Teko the Wonder Dog in Holiday Attire - Teko the wonder dog and true wonderful friend. From Best Friends of Baker City Rescue. Teko is a Chihuahua mix about 10 years old.   ~ Dana Robinso 

Teko the Wonder Dog in Holiday Attire - Teko the wonder dog and true wonderful friend. From Best Friends of Baker City Rescue. Teko is a Chihuahua mix about 10 years old.   ~Dana Robinso 

 Manny the handsome man.  12 years old, from Eastern Oregon rescue Best Friends of Baker City.  My best buddy and constant companion. True love.  ~ Dana Robinso  

Manny the handsome man.  12 years old, from Eastern Oregon rescue Best Friends of Baker City.  My best buddy and constant companion. True love.  ~Dana Robinso 

 This is Sassparilla at our annual holiday Doodle Romp. Give her a ball and you can dress her up any way you please!  ~  MatchMeNow1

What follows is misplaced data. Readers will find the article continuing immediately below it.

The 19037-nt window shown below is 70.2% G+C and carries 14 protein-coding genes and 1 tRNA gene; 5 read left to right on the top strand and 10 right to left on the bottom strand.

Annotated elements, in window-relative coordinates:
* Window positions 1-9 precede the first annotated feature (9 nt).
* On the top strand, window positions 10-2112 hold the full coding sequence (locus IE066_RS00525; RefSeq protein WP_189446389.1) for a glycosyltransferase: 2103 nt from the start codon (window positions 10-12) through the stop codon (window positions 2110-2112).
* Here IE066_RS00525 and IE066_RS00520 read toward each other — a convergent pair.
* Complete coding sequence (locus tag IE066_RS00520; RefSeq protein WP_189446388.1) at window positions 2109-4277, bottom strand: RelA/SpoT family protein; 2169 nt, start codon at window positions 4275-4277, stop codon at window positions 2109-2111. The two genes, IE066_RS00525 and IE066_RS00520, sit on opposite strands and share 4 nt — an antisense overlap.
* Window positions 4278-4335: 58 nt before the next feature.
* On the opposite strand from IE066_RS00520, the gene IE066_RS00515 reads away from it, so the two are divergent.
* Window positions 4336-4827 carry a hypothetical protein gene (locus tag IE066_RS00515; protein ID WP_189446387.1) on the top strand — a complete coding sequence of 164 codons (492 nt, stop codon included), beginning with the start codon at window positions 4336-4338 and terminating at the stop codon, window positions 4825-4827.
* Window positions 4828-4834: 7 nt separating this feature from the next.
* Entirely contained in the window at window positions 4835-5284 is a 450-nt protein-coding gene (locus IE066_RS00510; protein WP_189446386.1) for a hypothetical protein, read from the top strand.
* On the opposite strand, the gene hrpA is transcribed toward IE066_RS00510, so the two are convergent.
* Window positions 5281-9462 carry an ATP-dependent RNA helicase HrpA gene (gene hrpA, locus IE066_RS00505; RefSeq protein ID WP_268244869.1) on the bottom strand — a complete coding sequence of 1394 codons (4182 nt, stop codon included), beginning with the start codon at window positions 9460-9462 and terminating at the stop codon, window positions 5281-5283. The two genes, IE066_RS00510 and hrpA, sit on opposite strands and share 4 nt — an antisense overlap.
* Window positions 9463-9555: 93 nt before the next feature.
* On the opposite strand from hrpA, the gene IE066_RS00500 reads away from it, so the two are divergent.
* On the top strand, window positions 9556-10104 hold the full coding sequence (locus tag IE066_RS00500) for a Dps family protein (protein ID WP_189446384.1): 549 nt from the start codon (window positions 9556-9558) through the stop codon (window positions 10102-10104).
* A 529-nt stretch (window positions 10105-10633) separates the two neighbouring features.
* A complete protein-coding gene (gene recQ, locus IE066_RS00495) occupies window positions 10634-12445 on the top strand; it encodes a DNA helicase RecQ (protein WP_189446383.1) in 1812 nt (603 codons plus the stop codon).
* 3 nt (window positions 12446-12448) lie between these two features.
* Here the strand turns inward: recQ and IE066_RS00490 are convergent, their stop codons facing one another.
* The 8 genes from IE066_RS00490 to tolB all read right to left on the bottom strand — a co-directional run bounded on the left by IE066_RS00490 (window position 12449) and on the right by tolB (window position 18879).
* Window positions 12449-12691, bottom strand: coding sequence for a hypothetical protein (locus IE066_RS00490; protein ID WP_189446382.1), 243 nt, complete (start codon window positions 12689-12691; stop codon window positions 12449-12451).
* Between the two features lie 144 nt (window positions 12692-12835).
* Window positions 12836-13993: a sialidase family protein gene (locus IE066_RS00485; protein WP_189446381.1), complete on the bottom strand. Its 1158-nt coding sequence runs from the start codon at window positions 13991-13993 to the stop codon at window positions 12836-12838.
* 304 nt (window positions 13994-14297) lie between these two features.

This is Sassparilla at our annual holiday Doodle Romp. Give her a ball and you can dress her up any way you please!  ~ MatchMeNow1

 This is from two years ago of my two Danes and little mix guy. We were trying on our sweaters for our annual visit to see Santa. The dogs, from left to right: Marlie (black spots) middle Jake and Fynn (brown spots).  ~ Jenny McKibben

This is from two years ago of my two Danes and little mix guy. We were trying on our sweaters for our annual visit to see Santa. The dogs, from left to right: Marlie (black spots) middle Jake and Fynn (brown spots).  ~Jenny McKibben